·If there are no relevant restrictions, ensure a 30cm trench is around the campfire, as well as a three metre ‘bubble’ around and above the site, clear of vegetation and flammable materials
·If the wind is strong enough to carry sparks, don’t light a campfire
·Before leaving your campsite, ensure your campfire is cool to the touch
·Approximately ten per cent of all bushfires are caused by campfire negligence, do not ignore campfire safety rules
·Unattended and unsafe campfires can result in devastating consequences – the risk is real, and all campers have a responsibility to know and abide by campfire rules.
·There have been 252 unattended campfires detected across the state between Dec 1, 2020 – Jan 18, 2021
·Check the weather before you head off. Consider rescheduling your visit during stormy weather or at times of high bushfire danger. Make sure you take plenty of water or check there is water available on site.
·Always choose a site under clear sky and avoid camping, parking, and picnicking near or under trees. Branches and whole trees may fall unpredictably, and at any time
·Ensure you have downloaded the VicEmergency App and pay attention to any warnings in the area, this could be for fire, flood, storms, or more.
·Ensure your campsite is away from bodies of water and on higher ground if heavy rainfall is predicted
·Keep our state forests and national parks as beautiful as you find them by not littering. There are no bins in forests or parks, so ensure you take your rubbish home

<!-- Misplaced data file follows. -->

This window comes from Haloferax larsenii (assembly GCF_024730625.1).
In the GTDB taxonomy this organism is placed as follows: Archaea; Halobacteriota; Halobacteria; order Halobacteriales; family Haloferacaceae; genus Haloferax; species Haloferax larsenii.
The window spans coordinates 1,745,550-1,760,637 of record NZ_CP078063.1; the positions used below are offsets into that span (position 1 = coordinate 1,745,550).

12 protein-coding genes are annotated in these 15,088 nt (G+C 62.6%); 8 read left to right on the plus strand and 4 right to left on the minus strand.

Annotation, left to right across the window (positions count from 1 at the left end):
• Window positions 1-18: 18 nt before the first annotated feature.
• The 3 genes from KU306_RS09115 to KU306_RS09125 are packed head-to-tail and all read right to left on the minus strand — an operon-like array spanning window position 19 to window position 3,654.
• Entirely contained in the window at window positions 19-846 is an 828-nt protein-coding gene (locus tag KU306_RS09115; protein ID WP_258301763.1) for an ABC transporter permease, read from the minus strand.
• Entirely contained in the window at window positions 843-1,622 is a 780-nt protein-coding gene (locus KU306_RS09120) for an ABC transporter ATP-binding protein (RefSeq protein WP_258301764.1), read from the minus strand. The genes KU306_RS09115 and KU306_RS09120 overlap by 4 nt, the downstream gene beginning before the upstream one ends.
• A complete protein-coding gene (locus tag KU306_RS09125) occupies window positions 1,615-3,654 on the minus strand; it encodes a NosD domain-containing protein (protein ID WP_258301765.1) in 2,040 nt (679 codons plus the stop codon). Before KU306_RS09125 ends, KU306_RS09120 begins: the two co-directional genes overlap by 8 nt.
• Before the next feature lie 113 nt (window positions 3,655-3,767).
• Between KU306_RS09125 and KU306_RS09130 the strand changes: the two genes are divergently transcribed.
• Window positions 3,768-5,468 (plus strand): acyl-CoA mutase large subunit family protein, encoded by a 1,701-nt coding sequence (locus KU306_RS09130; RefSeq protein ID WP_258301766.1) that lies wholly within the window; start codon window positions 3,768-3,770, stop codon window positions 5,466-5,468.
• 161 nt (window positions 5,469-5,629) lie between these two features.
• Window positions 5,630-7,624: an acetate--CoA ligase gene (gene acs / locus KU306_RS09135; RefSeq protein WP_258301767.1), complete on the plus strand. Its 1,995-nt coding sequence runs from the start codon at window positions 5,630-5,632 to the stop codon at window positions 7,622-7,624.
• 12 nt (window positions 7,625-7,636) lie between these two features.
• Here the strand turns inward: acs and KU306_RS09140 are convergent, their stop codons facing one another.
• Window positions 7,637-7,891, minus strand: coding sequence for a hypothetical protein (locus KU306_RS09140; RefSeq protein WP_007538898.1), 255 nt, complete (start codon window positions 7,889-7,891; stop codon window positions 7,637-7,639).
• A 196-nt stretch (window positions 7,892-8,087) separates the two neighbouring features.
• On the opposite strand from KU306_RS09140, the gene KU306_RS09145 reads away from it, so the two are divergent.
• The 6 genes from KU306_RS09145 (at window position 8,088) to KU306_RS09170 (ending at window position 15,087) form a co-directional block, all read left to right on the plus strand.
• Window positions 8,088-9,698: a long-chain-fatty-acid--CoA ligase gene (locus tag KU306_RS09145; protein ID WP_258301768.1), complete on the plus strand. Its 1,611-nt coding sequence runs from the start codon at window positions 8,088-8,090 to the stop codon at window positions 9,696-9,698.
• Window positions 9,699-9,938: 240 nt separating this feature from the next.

·Always let someone know before you go. You can always visit Victoria Police website for a trip intention form.
Day of Total Fire Ban
·If a Total Fire Ban is declared, all camp fires, including for cooking, warmth or personal comfort are banned.
·If a campfire escapes on a day of Total Fire Ban, emergency services may not be able to be control the fire due to a dangerous factors, such as severe heat and strong winds
·Ignorance is not an excuse when it comes to lighting fires on days of Total Fire Ban. Everyone needs to take responsibility to keep the community safe from bushfires
·The substantial penalties that offenders face, serve as a reminder that there are serious consequences for lighting campfires on days of Total Fire Ban
·All waterways can mask hidden dangers – be prepared:
o Visit lsv.com.au/summersafety to prepare for water safety before visiting the beach, inland waterway or pool this summer
o Check the Bureau of Meteorology app or bom.gov.au for local weather conditions and warnings
o Ask someone local who knows the conditions, such as a lifeguard or park ranger
·Wherever possible, swim between the red and yellow flags at one of Victoria’s 57 patrolled beaches.
·Remember to never swim alone, even if you are a confident swimmer.
·Men over the age of 45 are at the highest risk of drowning in Victoria – be aware of your current abilities and don’t underestimate the risks around water.
·Always watch children closely when they are in or around water – ensure under 5s are always within your arm’s reach and children aged 5-10 are always in your line of sight.
·If riverine or flash floods occurs where you are, ensure you never drive, walk or play in floodwater. It only takes 15cm of water to float a small car, and can contain dangerous debris